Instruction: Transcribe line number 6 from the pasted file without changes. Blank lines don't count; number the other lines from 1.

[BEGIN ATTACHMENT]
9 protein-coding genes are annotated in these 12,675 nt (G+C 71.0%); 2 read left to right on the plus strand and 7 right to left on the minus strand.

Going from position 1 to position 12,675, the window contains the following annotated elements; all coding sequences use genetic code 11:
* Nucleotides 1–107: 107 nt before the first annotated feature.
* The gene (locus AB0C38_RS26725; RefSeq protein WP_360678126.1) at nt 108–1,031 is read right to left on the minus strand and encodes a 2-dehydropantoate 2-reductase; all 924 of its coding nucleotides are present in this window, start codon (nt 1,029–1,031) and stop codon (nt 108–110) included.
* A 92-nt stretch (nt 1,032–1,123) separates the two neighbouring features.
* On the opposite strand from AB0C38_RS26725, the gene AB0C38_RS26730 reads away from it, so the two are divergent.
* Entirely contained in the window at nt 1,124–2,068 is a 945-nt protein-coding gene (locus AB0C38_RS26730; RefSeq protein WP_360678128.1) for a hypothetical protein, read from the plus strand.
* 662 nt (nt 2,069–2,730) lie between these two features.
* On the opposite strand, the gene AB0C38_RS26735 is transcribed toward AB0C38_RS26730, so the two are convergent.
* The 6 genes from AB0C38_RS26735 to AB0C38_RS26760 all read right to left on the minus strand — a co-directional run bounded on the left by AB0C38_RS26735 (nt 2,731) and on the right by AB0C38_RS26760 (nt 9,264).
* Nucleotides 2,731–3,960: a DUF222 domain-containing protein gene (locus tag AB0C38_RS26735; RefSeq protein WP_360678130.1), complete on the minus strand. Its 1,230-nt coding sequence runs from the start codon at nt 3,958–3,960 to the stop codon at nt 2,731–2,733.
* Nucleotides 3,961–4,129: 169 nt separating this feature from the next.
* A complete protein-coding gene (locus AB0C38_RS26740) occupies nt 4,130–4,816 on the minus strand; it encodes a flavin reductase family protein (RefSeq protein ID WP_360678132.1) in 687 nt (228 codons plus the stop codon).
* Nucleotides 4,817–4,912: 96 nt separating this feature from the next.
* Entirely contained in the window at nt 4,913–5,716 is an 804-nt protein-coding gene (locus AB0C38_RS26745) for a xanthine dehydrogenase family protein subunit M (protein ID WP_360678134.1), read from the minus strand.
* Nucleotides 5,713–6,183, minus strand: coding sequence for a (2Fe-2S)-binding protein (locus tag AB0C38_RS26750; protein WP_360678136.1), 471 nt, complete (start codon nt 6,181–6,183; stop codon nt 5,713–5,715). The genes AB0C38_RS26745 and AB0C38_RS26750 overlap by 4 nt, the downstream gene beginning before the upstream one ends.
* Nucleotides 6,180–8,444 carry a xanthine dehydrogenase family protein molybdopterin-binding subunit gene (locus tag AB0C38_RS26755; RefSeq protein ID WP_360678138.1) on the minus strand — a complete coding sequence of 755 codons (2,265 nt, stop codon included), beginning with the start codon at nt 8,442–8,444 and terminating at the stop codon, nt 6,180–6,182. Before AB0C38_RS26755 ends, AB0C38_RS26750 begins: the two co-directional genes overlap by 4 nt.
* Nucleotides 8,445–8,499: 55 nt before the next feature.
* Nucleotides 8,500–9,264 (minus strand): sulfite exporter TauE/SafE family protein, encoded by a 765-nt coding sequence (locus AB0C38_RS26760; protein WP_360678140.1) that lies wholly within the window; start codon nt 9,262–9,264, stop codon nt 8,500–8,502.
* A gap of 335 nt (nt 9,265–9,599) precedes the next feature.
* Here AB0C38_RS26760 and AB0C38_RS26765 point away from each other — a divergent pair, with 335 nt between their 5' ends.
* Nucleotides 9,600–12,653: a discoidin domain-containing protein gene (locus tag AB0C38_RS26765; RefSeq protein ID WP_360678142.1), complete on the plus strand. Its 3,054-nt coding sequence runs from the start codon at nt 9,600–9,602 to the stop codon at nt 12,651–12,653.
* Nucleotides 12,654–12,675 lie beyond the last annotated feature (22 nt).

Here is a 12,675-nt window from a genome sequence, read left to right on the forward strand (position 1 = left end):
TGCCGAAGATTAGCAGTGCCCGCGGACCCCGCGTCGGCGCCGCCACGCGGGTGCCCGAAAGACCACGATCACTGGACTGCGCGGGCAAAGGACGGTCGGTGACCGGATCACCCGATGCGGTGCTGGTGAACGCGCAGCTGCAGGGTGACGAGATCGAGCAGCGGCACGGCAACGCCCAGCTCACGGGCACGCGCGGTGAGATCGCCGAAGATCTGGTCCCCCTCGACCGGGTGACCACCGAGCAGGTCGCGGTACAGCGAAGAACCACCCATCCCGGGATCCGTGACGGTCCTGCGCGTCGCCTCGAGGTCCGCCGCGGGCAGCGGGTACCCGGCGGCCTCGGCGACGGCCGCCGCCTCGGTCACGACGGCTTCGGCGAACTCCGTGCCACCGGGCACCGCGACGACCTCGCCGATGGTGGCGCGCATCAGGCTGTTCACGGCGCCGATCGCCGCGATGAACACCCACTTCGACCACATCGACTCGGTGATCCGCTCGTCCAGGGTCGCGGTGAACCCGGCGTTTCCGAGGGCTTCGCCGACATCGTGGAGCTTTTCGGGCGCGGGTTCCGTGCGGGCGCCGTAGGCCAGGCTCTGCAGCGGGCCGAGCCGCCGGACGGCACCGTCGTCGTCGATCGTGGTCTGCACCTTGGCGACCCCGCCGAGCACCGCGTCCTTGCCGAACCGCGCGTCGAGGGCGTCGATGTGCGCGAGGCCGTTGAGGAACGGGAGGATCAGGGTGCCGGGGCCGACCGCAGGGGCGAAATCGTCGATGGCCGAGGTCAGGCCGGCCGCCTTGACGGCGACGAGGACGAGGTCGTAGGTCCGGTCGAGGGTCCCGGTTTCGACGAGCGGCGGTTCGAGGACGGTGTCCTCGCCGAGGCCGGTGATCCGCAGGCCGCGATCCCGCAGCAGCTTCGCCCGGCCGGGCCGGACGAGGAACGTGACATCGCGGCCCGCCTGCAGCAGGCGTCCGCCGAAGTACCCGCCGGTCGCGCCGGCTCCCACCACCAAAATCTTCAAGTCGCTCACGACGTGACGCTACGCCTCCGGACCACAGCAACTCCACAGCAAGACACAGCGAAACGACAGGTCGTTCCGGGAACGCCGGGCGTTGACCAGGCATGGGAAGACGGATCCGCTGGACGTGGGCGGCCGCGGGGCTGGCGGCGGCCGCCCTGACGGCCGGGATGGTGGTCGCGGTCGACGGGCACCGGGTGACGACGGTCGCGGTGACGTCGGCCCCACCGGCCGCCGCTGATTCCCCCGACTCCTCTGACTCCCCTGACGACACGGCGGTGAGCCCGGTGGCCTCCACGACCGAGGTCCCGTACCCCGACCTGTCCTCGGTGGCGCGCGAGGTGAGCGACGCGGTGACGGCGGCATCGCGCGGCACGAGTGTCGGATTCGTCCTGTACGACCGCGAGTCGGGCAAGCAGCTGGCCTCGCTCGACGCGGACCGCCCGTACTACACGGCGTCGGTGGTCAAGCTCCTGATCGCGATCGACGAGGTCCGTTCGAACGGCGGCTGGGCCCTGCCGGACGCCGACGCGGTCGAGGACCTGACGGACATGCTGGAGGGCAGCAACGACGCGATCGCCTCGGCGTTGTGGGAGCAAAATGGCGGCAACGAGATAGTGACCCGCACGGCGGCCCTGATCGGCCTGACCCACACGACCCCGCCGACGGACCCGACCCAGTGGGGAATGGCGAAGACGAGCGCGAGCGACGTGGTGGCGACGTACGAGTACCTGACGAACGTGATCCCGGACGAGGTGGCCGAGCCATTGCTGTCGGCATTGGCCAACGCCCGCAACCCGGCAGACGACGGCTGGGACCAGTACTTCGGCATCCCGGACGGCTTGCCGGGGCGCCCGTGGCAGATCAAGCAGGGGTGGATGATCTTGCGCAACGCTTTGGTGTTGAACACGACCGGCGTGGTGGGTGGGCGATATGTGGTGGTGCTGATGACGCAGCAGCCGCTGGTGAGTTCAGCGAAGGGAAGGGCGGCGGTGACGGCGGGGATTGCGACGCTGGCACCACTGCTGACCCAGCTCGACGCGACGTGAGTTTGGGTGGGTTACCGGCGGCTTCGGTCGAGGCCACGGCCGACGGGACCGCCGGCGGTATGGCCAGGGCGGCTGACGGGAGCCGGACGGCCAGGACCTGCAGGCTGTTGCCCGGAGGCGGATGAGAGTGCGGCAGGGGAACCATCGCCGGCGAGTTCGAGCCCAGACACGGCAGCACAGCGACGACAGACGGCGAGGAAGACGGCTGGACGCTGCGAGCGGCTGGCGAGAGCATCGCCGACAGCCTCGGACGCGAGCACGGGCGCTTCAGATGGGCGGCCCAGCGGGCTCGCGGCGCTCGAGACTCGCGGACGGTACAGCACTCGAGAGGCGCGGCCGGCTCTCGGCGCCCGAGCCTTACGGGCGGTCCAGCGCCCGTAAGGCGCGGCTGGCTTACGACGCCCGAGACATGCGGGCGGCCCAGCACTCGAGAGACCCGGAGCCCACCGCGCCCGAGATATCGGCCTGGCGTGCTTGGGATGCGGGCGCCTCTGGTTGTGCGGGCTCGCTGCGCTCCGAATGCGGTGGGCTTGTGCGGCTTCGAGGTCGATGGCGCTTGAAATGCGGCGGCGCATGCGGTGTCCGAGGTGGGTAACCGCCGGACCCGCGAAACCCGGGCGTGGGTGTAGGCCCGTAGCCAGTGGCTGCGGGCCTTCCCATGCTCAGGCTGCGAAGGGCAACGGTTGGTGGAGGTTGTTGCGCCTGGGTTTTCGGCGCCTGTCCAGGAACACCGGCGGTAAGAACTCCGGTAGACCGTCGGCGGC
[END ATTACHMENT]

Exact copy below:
* On the opposite strand from AB0C38_RS26725, the gene AB0C38_RS26730 reads away from it, so the two are divergent.